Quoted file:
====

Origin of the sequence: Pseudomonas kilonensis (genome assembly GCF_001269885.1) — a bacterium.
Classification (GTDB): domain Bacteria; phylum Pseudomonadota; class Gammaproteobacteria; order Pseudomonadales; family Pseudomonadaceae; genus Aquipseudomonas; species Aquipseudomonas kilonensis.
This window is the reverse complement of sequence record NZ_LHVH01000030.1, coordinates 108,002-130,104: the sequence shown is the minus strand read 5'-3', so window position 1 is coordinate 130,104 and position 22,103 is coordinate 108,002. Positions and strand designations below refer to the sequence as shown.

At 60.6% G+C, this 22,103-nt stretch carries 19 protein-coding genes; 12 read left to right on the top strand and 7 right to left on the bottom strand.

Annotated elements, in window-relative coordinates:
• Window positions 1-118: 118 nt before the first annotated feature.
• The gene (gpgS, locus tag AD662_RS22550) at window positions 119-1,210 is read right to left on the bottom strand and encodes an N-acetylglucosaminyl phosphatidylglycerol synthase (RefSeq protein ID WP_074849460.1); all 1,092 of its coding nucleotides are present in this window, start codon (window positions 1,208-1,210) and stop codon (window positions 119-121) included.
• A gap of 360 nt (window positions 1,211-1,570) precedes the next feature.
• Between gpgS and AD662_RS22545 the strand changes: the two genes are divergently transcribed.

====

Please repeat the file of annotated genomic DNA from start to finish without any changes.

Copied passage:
Origin of the sequence: Pseudomonas kilonensis (genome assembly GCF_001269885.1) — a bacterium.
Classification (GTDB): domain Bacteria; phylum Pseudomonadota; class Gammaproteobacteria; order Pseudomonadales; family Pseudomonadaceae; genus Aquipseudomonas; species Aquipseudomonas kilonensis.
This window is the reverse complement of sequence record NZ_LHVH01000030.1, coordinates 108,002-130,104: the sequence shown is the minus strand read 5'-3', so window position 1 is coordinate 130,104 and position 22,103 is coordinate 108,002. Positions and strand designations below refer to the sequence as shown.

At 60.6% G+C, this 22,103-nt stretch carries 19 protein-coding genes; 12 read left to right on the top strand and 7 right to left on the bottom strand.

Annotated elements, in window-relative coordinates:
• Window positions 1-118: 118 nt before the first annotated feature.
• The gene (gpgS, locus tag AD662_RS22550) at window positions 119-1,210 is read right to left on the bottom strand and encodes an N-acetylglucosaminyl phosphatidylglycerol synthase (RefSeq protein ID WP_074849460.1); all 1,092 of its coding nucleotides are present in this window, start codon (window positions 1,208-1,210) and stop codon (window positions 119-121) included.
• A gap of 360 nt (window positions 1,211-1,570) precedes the next feature.
• Between gpgS and AD662_RS22545 the strand changes: the two genes are divergently transcribed.